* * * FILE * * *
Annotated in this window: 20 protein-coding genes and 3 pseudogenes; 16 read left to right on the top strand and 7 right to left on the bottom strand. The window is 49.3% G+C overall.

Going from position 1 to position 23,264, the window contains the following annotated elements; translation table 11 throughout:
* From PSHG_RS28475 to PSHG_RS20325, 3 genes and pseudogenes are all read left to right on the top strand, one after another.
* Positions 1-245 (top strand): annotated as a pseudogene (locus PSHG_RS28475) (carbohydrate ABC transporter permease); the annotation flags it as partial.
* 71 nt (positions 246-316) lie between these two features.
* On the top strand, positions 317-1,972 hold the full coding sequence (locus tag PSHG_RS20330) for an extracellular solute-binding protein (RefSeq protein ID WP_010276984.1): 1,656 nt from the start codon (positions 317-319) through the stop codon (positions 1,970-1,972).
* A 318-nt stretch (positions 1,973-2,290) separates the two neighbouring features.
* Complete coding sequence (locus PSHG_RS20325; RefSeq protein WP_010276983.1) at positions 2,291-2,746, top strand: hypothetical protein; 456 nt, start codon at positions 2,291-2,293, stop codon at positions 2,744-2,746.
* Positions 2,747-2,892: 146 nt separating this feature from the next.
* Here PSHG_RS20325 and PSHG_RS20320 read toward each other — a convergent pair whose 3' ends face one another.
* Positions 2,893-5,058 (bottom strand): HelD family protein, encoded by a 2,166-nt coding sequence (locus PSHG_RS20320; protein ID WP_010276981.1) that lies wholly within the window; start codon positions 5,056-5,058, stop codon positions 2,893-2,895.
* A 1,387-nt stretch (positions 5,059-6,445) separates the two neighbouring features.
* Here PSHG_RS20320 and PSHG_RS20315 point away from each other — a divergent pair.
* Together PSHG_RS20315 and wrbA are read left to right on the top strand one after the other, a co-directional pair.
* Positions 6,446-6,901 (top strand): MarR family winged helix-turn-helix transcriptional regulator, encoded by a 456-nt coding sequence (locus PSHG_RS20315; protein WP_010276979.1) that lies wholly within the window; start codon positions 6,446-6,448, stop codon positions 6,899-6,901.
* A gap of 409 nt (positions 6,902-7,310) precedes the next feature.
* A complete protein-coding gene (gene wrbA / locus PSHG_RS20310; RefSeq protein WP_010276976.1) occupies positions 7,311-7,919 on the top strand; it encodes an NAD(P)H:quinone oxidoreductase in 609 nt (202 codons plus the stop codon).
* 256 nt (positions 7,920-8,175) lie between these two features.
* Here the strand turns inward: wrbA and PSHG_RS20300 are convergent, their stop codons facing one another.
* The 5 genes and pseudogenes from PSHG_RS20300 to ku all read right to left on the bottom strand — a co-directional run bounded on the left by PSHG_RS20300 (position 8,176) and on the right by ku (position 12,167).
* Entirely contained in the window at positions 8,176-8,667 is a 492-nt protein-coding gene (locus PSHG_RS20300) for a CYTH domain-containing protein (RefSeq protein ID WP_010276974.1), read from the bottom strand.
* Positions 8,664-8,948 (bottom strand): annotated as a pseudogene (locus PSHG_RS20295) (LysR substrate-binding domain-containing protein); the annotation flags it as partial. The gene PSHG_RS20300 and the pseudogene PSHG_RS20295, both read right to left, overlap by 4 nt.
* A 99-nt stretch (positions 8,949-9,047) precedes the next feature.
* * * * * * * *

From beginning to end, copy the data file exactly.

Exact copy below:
Annotated in this window: 20 protein-coding genes and 3 pseudogenes; 16 read left to right on the top strand and 7 right to left on the bottom strand. The window is 49.3% G+C overall.

Going from position 1 to position 23,264, the window contains the following annotated elements; translation table 11 throughout:
* From PSHG_RS28475 to PSHG_RS20325, 3 genes and pseudogenes are all read left to right on the top strand, one after another.
* Positions 1-245 (top strand): annotated as a pseudogene (locus PSHG_RS28475) (carbohydrate ABC transporter permease); the annotation flags it as partial.
* 71 nt (positions 246-316) lie between these two features.
* On the top strand, positions 317-1,972 hold the full coding sequence (locus tag PSHG_RS20330) for an extracellular solute-binding protein (RefSeq protein ID WP_010276984.1): 1,656 nt from the start codon (positions 317-319) through the stop codon (positions 1,970-1,972).
* A 318-nt stretch (positions 1,973-2,290) separates the two neighbouring features.
* Complete coding sequence (locus PSHG_RS20325; RefSeq protein WP_010276983.1) at positions 2,291-2,746, top strand: hypothetical protein; 456 nt, start codon at positions 2,291-2,293, stop codon at positions 2,744-2,746.
* Positions 2,747-2,892: 146 nt separating this feature from the next.
* Here PSHG_RS20325 and PSHG_RS20320 read toward each other — a convergent pair whose 3' ends face one another.
* Positions 2,893-5,058 (bottom strand): HelD family protein, encoded by a 2,166-nt coding sequence (locus PSHG_RS20320; protein ID WP_010276981.1) that lies wholly within the window; start codon positions 5,056-5,058, stop codon positions 2,893-2,895.
* A 1,387-nt stretch (positions 5,059-6,445) separates the two neighbouring features.
* Here PSHG_RS20320 and PSHG_RS20315 point away from each other — a divergent pair.
* Together PSHG_RS20315 and wrbA are read left to right on the top strand one after the other, a co-directional pair.
* Positions 6,446-6,901 (top strand): MarR family winged helix-turn-helix transcriptional regulator, encoded by a 456-nt coding sequence (locus PSHG_RS20315; protein WP_010276979.1) that lies wholly within the window; start codon positions 6,446-6,448, stop codon positions 6,899-6,901.
* A gap of 409 nt (positions 6,902-7,310) precedes the next feature.
* A complete protein-coding gene (gene wrbA / locus PSHG_RS20310; RefSeq protein WP_010276976.1) occupies positions 7,311-7,919 on the top strand; it encodes an NAD(P)H:quinone oxidoreductase in 609 nt (202 codons plus the stop codon).
* 256 nt (positions 7,920-8,175) lie between these two features.
* Here the strand turns inward: wrbA and PSHG_RS20300 are convergent, their stop codons facing one another.
* The 5 genes and pseudogenes from PSHG_RS20300 to ku all read right to left on the bottom strand — a co-directional run bounded on the left by PSHG_RS20300 (position 8,176) and on the right by ku (position 12,167).
* Entirely contained in the window at positions 8,176-8,667 is a 492-nt protein-coding gene (locus PSHG_RS20300) for a CYTH domain-containing protein (RefSeq protein ID WP_010276974.1), read from the bottom strand.
* Positions 8,664-8,948 (bottom strand): annotated as a pseudogene (locus PSHG_RS20295) (LysR substrate-binding domain-containing protein); the annotation flags it as partial. The gene PSHG_RS20300 and the pseudogene PSHG_RS20295, both read right to left, overlap by 4 nt.
* A 99-nt stretch (positions 8,949-9,047) precedes the next feature.